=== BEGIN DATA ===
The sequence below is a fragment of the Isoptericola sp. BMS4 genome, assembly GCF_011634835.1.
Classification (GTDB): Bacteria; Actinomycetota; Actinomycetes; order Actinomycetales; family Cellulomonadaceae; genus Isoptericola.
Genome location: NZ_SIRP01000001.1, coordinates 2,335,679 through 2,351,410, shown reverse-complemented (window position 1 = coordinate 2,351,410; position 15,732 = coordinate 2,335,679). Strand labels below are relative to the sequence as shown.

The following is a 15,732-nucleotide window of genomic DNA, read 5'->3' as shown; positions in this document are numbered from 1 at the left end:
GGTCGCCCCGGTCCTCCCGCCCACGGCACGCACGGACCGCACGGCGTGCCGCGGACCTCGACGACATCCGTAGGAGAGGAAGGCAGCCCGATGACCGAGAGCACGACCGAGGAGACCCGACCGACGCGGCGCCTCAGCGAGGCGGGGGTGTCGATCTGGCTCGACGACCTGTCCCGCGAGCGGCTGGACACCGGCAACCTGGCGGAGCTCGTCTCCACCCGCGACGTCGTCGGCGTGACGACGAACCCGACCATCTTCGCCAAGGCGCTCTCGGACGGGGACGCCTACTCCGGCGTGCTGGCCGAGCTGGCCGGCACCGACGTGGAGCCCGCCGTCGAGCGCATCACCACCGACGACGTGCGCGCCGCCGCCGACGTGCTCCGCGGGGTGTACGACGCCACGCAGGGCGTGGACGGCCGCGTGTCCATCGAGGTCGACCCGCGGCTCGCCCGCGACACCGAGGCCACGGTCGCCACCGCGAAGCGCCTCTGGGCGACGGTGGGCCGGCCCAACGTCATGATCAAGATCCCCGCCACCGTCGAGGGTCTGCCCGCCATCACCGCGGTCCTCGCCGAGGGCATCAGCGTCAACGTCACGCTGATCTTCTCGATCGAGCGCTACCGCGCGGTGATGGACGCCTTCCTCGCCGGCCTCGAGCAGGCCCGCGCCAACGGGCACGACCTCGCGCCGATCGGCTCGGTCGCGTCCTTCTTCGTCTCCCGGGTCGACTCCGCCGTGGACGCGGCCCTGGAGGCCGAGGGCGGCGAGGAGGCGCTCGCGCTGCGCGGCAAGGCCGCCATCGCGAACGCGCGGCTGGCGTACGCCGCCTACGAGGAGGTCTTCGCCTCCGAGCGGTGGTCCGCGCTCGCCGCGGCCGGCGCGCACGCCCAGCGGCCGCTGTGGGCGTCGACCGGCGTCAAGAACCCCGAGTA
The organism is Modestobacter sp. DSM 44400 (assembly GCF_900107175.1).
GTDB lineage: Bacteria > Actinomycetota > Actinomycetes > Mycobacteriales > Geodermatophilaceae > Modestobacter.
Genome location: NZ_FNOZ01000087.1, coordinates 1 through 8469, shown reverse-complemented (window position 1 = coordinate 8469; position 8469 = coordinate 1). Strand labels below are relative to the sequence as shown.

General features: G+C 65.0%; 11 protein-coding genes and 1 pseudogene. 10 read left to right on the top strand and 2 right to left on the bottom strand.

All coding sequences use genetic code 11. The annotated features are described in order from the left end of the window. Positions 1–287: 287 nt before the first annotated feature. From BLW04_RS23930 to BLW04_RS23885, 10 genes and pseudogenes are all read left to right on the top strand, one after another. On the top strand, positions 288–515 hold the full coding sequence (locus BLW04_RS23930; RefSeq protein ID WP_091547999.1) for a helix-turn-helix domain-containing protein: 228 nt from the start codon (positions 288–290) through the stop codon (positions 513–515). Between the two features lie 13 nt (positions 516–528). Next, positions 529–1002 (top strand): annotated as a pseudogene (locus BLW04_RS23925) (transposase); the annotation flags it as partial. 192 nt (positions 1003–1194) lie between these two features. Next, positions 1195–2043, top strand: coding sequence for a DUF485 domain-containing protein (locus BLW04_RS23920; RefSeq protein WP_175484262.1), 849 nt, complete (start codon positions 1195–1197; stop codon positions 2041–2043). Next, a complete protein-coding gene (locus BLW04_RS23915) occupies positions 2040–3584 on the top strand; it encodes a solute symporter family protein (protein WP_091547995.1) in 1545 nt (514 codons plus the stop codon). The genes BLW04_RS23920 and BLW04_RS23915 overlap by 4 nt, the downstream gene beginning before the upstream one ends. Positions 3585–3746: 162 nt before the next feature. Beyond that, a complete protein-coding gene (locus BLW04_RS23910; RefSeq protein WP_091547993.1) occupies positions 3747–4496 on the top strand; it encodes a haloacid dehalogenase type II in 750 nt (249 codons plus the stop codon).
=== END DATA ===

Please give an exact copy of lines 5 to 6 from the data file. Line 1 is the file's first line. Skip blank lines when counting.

GGTCGCCCCGGTCCTCCCGCCCACGGCACGCACGGACCGCACGGCGTGCCGCGGACCTCGACGACATCCGTAGGAGAGGAAGGCAGCCCGATGACCGAGAGCACGACCGAGGAGACCCGACCGACGCGGCGCCTCAGCGAGGCGGGGGTGTCGATCTGGCTCGACGACCTGTCCCGCGAGCGGCTGGACACCGGCAACCTGGCGGAGCTCGTCTCCACCCGCGACGTCGTCGGCGTGACGACGAACCCGACCATCTTCGCCAAGGCGCTCTCGGACGGGGACGCCTACTCCGGCGTGCTGGCCGAGCTGGCCGGCACCGACGTGGAGCCCGCCGTCGAGCGCATCACCACCGACGACGTGCGCGCCGCCGCCGACGTGCTCCGCGGGGTGTACGACGCCACGCAGGGCGTGGACGGCCGCGTGTCCATCGAGGTCGACCCGCGGCTCGCCCGCGACACCGAGGCCACGGTCGCCACCGCGAAGCGCCTCTGGGCGACGGTGGGCCGGCCCAACGTCATGATCAAGATCCCCGCCACCGTCGAGGGTCTGCCCGCCATCACCGCGGTCCTCGCCGAGGGCATCAGCGTCAACGTCACGCTGATCTTCTCGATCGAGCGCTACCGCGCGGTGATGGACGCCTTCCTCGCCGGCCTCGAGCAGGCCCGCGCCAACGGGCACGACCTCGCGCCGATCGGCTCGGTCGCGTCCTTCTTCGTCTCCCGGGTCGACTCCGCCGTGGACGCGGCCCTGGAGGCCGAGGGCGGCGAGGAGGCGCTCGCGCTGCGCGGCAAGGCCGCCATCGCGAACGCGCGGCTGGCGTACGCCGCCTACGAGGAGGTCTTCGCCTCCGAGCGGTGGTCCGCGCTCGCCGCGGCCGGCGCGCACGCCCAGCGGCCGCTGTGGGCGTCGACCGGCGTCAAGAACCCCGAGTA
The organism is Modestobacter sp. DSM 44400 (assembly GCF_900107175.1).